This week, testimony regarding cryptocurrency and its regulation was offered before the US Senate Banking Committee. The chairman of the US Commodities Futures Trading Commission (CFTC) has provided insight into how the agency will handle cryptocurrencies. In what is has been the most enlightened, dare-we-say supportive, view of the Distributed Ledger Technology (“DLT”) industry and its associated currencies to date, CFTC Chairman J. Christopher Giancarlo indicated that the CFTC will be taking a “do no harm approach” when dealing with DLTs. In testimony presented to the US Senate Banking Committee on February 6, 2018, US CFTC chairman J. Christopher Giancarlo said:
“Do no harm’ was unquestionably the right approach to development of the Internet. Similarly, I believe that ‘do no harm’ is the right overarching approach for distributed ledger technology. … With the proper balance of sound policy, regulatory oversight and private sector innovation, new technologies will allow American markets to evolve in responsible ways and continue to grow our economy and increase prosperity.”
From his testimony, it is appears that the CFTC is taking an near supportive view of the industry, likening it to the development of the internet! To our knowledge no other ranking official in the federal government has taken such an enlightened stance so publicly. The Rodman Law Group applauds Chairman Giancarlo and urges that other agencies and their senior staff (looking at you IRS) strive to educate themselves so that they too will recognize the utility and revolutionary features of the DLT, Blockchain, and Cryptocurrency, industries. The internet would not have thrived had it been burdened with onerous regulations or been the subject of governmental witch-hunts.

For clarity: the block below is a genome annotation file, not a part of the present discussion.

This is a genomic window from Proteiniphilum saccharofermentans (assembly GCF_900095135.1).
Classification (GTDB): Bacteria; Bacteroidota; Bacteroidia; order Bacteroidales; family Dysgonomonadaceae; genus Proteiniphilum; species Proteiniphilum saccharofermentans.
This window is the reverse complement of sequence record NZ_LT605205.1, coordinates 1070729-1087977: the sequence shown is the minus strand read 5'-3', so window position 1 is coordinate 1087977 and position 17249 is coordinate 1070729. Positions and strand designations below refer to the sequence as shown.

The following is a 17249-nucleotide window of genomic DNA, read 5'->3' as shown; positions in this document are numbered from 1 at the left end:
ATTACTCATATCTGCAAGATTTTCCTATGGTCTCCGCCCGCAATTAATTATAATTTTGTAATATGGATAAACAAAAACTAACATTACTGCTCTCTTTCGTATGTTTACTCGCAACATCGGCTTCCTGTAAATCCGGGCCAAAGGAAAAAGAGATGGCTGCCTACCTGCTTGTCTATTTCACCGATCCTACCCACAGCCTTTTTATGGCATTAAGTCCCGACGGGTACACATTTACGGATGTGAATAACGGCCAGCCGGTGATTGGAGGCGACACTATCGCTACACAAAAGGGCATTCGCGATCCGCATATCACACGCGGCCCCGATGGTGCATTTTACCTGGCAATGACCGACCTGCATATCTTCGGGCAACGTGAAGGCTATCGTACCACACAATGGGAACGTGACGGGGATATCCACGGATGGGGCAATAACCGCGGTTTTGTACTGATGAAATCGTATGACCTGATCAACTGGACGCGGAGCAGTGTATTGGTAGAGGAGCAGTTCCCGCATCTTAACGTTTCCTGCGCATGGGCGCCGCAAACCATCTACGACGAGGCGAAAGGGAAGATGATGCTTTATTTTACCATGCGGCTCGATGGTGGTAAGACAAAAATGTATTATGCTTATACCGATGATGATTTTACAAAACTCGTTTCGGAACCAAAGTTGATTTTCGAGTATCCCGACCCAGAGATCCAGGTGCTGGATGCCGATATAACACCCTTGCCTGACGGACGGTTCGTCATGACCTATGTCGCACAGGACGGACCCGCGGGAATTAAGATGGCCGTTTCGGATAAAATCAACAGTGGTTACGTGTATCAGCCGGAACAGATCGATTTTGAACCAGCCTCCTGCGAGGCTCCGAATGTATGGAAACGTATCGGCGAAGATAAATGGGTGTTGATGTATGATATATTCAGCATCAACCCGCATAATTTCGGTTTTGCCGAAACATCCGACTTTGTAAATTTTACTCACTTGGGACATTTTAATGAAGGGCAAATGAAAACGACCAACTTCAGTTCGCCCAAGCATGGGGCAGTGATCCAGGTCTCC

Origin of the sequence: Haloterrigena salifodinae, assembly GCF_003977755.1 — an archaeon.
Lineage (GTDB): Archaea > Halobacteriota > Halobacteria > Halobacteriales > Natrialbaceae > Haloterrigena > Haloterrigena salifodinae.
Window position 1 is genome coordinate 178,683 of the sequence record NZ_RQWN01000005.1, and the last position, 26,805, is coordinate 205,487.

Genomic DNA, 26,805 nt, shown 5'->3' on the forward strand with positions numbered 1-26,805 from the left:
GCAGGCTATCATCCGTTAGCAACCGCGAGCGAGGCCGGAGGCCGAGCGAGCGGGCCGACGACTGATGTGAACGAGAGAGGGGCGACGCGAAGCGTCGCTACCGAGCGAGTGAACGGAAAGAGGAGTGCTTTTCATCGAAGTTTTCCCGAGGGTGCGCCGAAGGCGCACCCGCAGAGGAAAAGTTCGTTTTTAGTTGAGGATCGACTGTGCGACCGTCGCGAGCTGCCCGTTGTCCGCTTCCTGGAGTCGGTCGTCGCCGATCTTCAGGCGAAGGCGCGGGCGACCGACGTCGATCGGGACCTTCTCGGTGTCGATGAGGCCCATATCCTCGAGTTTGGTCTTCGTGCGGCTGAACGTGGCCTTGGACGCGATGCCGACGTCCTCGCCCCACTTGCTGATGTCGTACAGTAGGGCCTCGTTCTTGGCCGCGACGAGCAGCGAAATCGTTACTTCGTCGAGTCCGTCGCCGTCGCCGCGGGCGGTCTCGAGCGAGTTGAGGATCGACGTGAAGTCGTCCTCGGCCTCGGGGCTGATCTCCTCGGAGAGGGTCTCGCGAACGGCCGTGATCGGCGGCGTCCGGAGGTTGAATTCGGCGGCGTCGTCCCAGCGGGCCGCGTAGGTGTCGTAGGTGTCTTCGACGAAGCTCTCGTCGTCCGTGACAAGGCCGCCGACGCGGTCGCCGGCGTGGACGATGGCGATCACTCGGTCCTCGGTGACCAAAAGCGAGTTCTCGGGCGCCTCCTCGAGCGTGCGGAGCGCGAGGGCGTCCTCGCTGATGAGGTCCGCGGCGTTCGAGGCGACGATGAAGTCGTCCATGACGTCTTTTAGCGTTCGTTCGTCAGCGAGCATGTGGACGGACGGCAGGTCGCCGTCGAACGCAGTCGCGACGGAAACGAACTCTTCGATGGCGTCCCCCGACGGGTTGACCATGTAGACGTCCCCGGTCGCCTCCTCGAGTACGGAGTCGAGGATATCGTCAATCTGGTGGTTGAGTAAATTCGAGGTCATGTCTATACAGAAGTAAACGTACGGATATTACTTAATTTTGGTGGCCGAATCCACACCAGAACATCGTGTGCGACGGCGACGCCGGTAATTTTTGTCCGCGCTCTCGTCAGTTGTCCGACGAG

As the SEC has noted numerous (far too many) times, the protection of consumer and investors is important, but that should NOT be the sole focus of any government agency. We believe that the more support the industry is given, and the more it is permitted to grow and evolve organically, the less fraud will be committed, but our greatest hope is that the regulators will eventually recognize that transparency and consumer protections are already integral components of most open source DLT projects, and that through the use of smart contracts, such as the ones provided for in ERC20 tokens, we will inevitably have assets/currencies that have consumer protections baked into them through their code and cryptography. Malfeasance would be theoretically impossible, and perhaps the financial industry will need progressively less and less SEC regulation in general.
Giancarlo fielded questions about the status of cryptocurrency, including whether bitcoin is a commodity, security, or some blend of the two. While he provided an explanation that indicated that he views them as belonging to many asset classes, he eventually said that when you approach bitcoin as a store of value (such as silver or gold), bitcoin acts “very much like a commodity.” This should provide the market with some comfort and lessen the fear of the dreaded Howey Test.